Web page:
The Strange Ways of God
God’s conviction comes in different ways. Odd ways even. Yet all of them accomplish their purpose: to expose our sin and turn us back to him.
Such was the case for Jonah.
Nineveh had just experienced revival, and Jonah was outside the city angrily and jealously conversing with God about exactly that: Nineveh’s revival. He knew God would be gracious in response to their repentance, and it bothered him that God would show mercy and forgive. So he constructed a small tent for himself and asked God to take his life (Jonah 4:1-4).
Instead, God saved his life.
God ordained three things to turn Jonah’s perspective around and rescue him physically: a plant, a worm, and wind. The plant actually shielded him from the sun during his pity-party, until the worm overcame the plant the next day. As soon as the plant withered, a scorching wind came and “beat down on the head of Jonah” (Jonah 4:8). Jonah found himself angry once more, but this time over the fate of the plant. And his own! So he requested once again to die (Jonah 4:9).
It was in the middle of this arrogant self-pity that God showed Jonah the irony of his anger through a penetrating question. It’s recorded in Jonah 4:10-11. Here’s the gist of it—You’re upset about the withering of a plant because it was your shade, yet you were upset that I didn’t destroy over 120,000 people?Really Jonah? What’s up with that?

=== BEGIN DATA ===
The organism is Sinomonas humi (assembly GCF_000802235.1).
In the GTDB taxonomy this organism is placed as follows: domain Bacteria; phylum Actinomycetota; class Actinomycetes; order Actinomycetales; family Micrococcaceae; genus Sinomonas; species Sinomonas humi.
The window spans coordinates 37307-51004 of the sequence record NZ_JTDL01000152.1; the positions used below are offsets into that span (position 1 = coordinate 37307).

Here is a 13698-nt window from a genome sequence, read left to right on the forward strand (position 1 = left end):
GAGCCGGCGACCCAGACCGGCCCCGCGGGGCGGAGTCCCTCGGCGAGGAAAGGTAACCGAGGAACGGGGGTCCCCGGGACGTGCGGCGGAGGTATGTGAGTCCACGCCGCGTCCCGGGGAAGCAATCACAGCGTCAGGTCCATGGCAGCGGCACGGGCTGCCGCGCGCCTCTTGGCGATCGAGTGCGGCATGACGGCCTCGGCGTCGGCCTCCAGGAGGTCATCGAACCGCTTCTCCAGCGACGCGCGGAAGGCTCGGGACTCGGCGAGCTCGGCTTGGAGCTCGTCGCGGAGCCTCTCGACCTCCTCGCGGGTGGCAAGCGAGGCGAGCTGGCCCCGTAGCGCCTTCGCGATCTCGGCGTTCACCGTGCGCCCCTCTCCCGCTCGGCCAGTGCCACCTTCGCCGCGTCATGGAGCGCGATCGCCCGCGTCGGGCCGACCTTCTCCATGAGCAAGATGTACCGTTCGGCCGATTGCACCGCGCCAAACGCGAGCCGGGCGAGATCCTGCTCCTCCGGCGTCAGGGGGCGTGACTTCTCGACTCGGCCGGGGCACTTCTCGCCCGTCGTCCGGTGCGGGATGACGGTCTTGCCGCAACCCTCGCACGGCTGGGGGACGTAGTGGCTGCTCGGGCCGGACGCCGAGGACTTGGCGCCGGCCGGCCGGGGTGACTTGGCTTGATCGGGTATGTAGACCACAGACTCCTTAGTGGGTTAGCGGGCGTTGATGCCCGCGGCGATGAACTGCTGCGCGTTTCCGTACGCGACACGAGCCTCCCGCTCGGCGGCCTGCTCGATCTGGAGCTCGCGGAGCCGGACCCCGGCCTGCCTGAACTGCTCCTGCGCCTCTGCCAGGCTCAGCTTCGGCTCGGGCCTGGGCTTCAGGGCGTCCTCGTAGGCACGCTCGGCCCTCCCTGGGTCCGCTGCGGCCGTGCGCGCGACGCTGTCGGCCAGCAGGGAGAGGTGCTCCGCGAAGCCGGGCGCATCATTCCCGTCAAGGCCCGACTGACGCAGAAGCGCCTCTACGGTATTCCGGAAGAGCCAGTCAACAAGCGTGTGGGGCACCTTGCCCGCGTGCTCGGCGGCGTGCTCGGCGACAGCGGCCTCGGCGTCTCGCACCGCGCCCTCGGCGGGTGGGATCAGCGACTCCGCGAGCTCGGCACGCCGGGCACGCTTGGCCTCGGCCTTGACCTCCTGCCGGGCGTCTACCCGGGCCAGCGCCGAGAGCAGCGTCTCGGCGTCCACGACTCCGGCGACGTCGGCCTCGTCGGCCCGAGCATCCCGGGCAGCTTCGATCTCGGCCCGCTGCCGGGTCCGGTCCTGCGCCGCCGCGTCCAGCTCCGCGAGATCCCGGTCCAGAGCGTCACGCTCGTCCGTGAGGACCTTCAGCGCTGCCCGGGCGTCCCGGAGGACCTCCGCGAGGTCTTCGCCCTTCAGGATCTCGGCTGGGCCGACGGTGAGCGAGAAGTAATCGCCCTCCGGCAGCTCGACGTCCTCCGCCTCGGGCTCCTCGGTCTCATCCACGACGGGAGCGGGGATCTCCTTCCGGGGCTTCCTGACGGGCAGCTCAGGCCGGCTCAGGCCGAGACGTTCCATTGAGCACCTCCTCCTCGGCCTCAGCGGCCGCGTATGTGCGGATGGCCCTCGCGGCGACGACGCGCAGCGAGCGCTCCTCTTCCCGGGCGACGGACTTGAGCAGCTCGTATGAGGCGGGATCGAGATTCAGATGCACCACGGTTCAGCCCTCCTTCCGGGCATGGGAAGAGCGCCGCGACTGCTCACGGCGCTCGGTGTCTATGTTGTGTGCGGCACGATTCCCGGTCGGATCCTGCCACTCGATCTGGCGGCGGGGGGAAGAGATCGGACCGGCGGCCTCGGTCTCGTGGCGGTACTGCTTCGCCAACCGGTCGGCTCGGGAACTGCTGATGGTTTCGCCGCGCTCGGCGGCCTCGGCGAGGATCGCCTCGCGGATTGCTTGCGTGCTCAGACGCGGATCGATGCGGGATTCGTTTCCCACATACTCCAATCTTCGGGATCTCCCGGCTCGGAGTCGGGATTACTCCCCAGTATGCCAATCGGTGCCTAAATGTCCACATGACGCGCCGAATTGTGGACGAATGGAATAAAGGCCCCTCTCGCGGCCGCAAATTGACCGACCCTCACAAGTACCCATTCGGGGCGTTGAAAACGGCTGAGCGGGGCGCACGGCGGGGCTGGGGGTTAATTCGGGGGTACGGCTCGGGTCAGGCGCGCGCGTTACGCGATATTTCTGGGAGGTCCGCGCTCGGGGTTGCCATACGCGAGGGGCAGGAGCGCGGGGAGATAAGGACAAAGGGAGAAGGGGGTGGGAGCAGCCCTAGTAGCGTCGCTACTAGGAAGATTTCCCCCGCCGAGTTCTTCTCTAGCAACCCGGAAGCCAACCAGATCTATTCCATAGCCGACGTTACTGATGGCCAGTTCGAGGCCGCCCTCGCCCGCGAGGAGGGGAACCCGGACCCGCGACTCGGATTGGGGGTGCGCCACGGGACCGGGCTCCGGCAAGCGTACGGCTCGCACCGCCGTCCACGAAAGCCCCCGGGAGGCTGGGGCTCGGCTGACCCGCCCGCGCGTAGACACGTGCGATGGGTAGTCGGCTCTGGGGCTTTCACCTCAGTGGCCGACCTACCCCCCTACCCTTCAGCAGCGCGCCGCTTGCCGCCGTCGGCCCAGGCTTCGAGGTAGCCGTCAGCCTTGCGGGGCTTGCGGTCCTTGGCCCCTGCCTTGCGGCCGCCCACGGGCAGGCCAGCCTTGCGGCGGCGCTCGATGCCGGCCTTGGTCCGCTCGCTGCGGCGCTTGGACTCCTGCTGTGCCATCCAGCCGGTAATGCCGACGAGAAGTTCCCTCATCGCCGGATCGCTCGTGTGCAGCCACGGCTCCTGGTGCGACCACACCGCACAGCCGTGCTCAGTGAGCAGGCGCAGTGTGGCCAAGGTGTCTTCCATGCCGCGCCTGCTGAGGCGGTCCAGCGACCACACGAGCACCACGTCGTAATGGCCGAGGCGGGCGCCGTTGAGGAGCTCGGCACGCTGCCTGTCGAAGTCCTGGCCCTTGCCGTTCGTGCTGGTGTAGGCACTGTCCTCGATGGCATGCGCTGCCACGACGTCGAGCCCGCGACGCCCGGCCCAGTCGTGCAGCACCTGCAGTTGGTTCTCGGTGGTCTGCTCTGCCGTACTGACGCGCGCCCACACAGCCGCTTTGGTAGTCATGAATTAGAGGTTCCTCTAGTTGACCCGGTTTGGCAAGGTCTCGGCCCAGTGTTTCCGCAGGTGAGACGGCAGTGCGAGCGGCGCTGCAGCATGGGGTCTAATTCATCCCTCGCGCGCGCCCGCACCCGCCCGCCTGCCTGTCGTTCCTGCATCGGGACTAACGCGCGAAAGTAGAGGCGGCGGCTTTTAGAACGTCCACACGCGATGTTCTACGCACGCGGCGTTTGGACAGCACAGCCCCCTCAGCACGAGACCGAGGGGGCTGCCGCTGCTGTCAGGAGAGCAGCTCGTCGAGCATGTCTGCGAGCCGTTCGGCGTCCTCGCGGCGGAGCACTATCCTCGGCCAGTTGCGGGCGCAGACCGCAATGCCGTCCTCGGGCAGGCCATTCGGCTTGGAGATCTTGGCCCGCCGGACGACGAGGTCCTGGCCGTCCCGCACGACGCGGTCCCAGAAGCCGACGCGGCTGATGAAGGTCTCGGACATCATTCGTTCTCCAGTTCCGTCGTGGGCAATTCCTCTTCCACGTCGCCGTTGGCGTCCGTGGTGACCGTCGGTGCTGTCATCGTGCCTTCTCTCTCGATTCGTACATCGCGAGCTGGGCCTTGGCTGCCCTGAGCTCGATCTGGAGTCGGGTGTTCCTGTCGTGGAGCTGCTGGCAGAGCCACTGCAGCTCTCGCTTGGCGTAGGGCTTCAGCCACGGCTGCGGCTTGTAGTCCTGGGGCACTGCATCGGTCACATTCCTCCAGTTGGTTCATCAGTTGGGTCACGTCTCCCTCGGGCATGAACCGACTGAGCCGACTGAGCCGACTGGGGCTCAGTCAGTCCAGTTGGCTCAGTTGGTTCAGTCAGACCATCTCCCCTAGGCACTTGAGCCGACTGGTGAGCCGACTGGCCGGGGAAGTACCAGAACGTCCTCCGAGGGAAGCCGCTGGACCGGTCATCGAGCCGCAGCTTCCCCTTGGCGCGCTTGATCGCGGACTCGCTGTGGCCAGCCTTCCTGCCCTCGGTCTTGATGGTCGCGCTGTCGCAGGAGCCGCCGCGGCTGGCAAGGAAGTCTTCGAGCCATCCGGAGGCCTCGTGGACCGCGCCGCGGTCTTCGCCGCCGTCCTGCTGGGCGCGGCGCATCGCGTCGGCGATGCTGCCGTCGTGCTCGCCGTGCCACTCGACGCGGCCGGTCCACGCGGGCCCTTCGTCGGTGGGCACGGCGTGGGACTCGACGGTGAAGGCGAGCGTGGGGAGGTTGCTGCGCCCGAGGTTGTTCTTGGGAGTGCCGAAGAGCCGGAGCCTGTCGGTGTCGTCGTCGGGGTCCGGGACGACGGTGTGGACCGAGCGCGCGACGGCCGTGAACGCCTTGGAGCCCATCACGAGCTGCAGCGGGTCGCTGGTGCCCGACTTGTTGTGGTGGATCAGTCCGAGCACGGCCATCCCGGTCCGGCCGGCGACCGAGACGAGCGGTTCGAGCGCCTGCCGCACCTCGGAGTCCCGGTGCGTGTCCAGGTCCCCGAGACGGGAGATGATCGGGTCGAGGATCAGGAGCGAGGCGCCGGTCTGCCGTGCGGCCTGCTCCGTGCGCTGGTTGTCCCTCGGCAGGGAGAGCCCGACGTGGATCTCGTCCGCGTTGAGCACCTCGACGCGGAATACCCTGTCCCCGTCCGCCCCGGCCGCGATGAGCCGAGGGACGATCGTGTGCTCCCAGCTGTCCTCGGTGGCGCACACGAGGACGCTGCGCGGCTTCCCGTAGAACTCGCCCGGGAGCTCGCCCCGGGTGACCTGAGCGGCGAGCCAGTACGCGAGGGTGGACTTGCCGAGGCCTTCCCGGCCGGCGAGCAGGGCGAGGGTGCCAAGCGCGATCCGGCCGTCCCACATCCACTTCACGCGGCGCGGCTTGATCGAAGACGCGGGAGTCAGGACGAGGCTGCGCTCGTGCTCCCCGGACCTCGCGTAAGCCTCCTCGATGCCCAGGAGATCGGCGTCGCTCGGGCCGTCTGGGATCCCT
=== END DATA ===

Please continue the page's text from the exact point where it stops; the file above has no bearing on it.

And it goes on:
Interestingly, that’s how the 4-chapter book ends—with that staggeringly convicting question from God. And no answer is recorded. Talk about a cliff hanger.
We don’t know what happened next; we can only surmise. My opinion? I think Jonah repented of his pride and prejudice and returned to the Lord. I think that because when previously convicted by another strangely sovereign circumstance—being swallowed by a big fish—his response was repentance. I personally believe he did the same thing again after considering the plant. And the worm. And the wind.
Ah, the plant and the worm and the wind. Three unlikely things sent by God to expose Jonah’s sin and turn him back to God. No doubt a strange way to work in Jonah’s life. But strangely effective.
Such is God’s sovereign control and steadfast love. Nothing is outside of his control and no one is outside of his reach.
Not a plant. Not a worm. Not the wind. And not Jonah.